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Plus, this modern-day icon and its unpainted stainless-steel body and fortified glass are unlike anything you’ve ever laid eyes on before. And Tesla’s standing firm: What you see now is what you’ll get when it rolls off the production line.
Ford F-150 Lightning
An electrifying twist on an American icon, the Ford F-150 Lightning is a game-changer that’s set to shake things up in the world of trucks. The regular F-150 has held the title of North America’s best-selling vehicle for a whopping 40 years, and now, its electrified counterpart is here to write a new chapter. The Ford F-150 Lightning, borrowing its name from its high-performance predecessors, made its grand entrance in May 2021. In just a short span, tens of thousands of enthusiastic Americans have jumped on the Lightning bandwagon, reserving their spot in the EV revolution.
An electrifying jolt of up to 572 horsepower, a jaw-dropping 775 pound-feet of torque, and a claimed range of up to 320 miles on a single charge. And these are not even the most interesting specs on this model. That’s because the Lightning isn’t just a truck; it’s also a mobile power station. With bi-directional power, it can juice up your tools or even keep your entire house running for days.
With a max payload of 900 kilograms and a towing capacity of a staggering 4.5 tonnes, the Lightning is ready to tackle heavy lifting. And when it comes to prices, they range from $60,000 to $100,000, giving options that suit different styles and budgets.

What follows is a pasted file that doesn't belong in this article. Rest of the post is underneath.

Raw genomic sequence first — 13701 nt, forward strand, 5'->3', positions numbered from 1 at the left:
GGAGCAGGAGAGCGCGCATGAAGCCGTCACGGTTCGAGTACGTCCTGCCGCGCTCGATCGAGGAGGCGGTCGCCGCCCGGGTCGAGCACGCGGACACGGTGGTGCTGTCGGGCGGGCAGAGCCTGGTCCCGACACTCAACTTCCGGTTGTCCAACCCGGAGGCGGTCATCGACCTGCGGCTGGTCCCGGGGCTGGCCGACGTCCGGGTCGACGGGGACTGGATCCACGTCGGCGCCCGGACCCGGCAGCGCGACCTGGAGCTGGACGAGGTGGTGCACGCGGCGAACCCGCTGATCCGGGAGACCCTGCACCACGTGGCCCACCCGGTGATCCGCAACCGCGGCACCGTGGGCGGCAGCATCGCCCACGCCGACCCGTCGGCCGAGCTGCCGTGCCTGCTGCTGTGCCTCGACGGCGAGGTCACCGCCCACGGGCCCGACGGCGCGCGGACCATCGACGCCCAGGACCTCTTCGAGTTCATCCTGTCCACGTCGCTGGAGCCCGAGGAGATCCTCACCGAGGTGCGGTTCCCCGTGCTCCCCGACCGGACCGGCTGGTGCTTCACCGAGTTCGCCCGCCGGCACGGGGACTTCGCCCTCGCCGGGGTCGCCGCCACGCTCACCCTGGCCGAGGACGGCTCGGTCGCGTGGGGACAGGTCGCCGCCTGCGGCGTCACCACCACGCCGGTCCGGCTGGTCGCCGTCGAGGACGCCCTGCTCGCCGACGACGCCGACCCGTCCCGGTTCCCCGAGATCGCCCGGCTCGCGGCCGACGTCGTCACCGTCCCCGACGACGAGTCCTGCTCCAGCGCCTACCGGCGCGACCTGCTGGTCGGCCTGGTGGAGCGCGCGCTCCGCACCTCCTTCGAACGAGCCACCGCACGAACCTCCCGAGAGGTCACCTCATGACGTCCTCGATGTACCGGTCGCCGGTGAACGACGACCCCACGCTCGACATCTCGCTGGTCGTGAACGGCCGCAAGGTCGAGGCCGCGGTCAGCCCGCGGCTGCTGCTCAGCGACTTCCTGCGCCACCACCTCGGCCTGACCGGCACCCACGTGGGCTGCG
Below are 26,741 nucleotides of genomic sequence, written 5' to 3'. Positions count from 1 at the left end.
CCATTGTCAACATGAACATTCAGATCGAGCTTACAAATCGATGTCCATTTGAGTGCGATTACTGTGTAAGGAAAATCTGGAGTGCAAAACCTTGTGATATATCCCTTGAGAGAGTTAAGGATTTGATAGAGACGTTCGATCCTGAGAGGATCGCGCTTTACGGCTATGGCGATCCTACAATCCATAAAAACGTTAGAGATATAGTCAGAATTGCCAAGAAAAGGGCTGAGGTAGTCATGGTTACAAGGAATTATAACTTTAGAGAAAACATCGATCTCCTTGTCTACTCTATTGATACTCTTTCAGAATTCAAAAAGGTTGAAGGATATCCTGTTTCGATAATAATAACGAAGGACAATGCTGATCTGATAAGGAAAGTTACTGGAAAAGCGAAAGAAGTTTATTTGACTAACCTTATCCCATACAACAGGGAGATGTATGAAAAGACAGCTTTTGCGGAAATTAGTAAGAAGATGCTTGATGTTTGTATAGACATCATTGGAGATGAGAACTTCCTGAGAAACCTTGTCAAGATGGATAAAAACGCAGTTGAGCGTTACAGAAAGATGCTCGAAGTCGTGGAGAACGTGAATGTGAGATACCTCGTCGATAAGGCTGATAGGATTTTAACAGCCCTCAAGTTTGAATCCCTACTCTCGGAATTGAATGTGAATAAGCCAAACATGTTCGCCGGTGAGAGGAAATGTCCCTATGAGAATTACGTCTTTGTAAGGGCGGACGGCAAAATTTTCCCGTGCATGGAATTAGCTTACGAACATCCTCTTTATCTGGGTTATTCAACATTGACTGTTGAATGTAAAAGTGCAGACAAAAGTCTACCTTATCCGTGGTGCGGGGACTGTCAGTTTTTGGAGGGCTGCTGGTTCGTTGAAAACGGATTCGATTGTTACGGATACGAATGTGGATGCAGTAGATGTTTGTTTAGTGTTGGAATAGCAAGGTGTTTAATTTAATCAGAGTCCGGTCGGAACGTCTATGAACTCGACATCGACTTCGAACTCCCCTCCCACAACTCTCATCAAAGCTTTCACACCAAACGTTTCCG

GMC Hummer EV
Meet the world’s first EV Supertruck – the GMC Hummer EV. With eighteen feet in length, six and a half feet in height, over seven feet in width, and weighing more than four tonnes, this is far from a little truck.
However, while the exterior dimensions might harken back to its iconic predecessor, the Hummer EV is an entirely different beast. Unlike its military origins, the Hummer EV was meticulously designed for civilian fun, including oversized 35-inch tires and even ingenious pop-out roof panels. Instead of a gasoline engine, the model includes a colossal 205kWh battery pack, accompanied by three motors – two in the rear and one up front. A true powerhouse on wheels.
This super truck claims a jaw-dropping 0 to 60 mph acceleration in around three seconds, and it boasts a range of approximately 350 miles on a single charge. Joining the pickup version soon is an SUV variant, sharing the same chassis. First-edition models start at around $112,000.
GMC Sierra EV
GMC is unleashing a new era of power and innovation with its latest creation—the Sierra EV. This electrifying addition joins the ranks of GMC’s all-electric offerings and is scheduled to make its debut on American roads in early 2024. This truck arrives as GMC Sierra EV Denali Edition 1 and beneath its bold exterior lies cutting-edge technology and engineering prowess that aim to reshape the way we view electric pickup trucks.